An exhibit at the Chicago History Museum highlights the experiences of Muslim Chicagoans. Through audio interviews, more than 40 voices share stories of faith, identity and personal journeys in “American Medina: Stories of Muslim Chicago.”
We meet the man behind one of those voices and learn about the work he’s doing for Muslim Chicagoans.
Preserving stories for future generations. That’s one of the many goals behind a new installation at the Chicago History Museum.
Known as the “American Medina,” Chicago has become home to thousands of Muslims, similar to the historic city of Medina in modern day Saudi Arabia.
“Some of the first purpose-built mosques in the United States were built for the World’s Columbian Exposition in 1893,” said Peter Alter, chief historian at the Chicago History Museum. “The Ottoman Empire built a mosque and also the leaders of Egypt – on the midway. Those of course were torn down, or burned down in 1894, but that kind of starts Chicago as the centerpiece of the history of Muslims in the United States.”
The exhibit intertwines Muslims’ stories with the story of Chicago. Visitors can listen to more than 40 personal narratives that are enhanced by prayer rugs, maps, photographs, videos, artwork and other everyday items that detail their journeys. One of these artifacts includes a Sufi turban created by Umar Northern. He’s one of two people in the world that creates such turbans.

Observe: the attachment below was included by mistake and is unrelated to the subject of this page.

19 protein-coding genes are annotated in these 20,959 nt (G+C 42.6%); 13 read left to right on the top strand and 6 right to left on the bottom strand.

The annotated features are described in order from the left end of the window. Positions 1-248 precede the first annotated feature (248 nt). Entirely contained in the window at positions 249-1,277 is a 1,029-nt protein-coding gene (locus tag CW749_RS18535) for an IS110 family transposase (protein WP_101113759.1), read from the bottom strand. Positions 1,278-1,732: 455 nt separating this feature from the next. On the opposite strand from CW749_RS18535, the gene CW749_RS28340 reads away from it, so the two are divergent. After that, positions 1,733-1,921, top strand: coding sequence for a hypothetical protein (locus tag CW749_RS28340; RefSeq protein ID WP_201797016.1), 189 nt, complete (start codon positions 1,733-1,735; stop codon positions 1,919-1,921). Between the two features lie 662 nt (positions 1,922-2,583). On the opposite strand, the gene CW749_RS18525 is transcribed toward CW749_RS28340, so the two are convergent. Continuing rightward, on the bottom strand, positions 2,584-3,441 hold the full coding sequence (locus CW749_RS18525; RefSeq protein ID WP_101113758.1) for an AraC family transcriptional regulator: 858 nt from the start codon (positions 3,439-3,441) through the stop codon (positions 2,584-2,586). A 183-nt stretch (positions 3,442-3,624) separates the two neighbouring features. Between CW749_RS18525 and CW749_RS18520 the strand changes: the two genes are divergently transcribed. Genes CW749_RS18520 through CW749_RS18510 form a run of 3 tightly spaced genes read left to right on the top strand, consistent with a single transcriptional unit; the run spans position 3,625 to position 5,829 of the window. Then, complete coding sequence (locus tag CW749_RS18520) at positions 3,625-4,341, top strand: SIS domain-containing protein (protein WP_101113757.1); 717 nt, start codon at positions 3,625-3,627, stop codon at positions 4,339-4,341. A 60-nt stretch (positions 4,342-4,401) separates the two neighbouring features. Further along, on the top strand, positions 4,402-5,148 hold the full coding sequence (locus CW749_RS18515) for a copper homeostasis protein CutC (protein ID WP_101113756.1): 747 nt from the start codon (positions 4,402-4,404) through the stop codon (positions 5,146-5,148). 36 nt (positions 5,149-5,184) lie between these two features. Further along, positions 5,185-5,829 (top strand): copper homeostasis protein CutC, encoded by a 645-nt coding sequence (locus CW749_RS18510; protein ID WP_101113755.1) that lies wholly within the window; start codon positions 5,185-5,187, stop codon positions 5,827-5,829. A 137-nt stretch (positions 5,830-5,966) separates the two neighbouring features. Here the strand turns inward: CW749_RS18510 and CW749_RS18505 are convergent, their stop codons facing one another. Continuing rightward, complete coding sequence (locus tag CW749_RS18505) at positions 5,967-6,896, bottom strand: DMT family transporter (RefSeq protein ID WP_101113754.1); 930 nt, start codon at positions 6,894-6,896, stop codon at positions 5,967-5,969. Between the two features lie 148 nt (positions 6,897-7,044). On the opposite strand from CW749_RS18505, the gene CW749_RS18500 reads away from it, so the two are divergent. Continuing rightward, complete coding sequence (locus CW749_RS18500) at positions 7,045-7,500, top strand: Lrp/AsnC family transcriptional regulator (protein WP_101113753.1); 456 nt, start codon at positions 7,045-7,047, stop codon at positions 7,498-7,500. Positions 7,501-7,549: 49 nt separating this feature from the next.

“In Islam there is a tradition,” Northern said. “It says, ‘Go from fighting the small war, which is fighting with other people, to fighting the big war which is fighting yourself.’ That’s what the turban represents. It represents inner struggle to not only be right but learn and be the best that you can.”
Northern describes the turban as a traditional Islamic headdress for Muslim men. With a 1,400-year history, it’s designed like the turban worn by the Prophet Muhammad. The color red represents the energy of people of African descent as well as the blood shed by their ancestors. Unlike other turbans, this style features a cone known as a “taj.” While it only takes a an hour or two to make, Northern says creating these one-of-a-kind turbans for his Masjid Al-Hafeez community has helped him maintain a faith he’s been practicing for 22 years.
“American Medina” is the last of three exhibits at the museum that explore the impact of Abrahamic religion on the city. The first, “Catholic Chicago,” was featured in 2008, and the second, “Shalom Chicago,” was featured in 2012. It’s the museum’s hope that those who visit will have a better understanding of the role of Muslims in Chicago with the help of a common theme: oral history.
“While we feature less than a third of the overall collection, we will have over 130 oral history interviews eventually online,” Alter said. “That will be an ongoing archive. That’s our historical legacy and why we chose oral history.”
“American Medina: Stories of Muslim Chicago” is on exhibit through March 2021 at the Chicago History Museum.
Follow Angel Idowu on Twitter: @angelidowu3
Angel Idowu is the JCS Fund of the DuPage Foundation Arts Correspondent.
This story was first published on Oct. 28, 2019.
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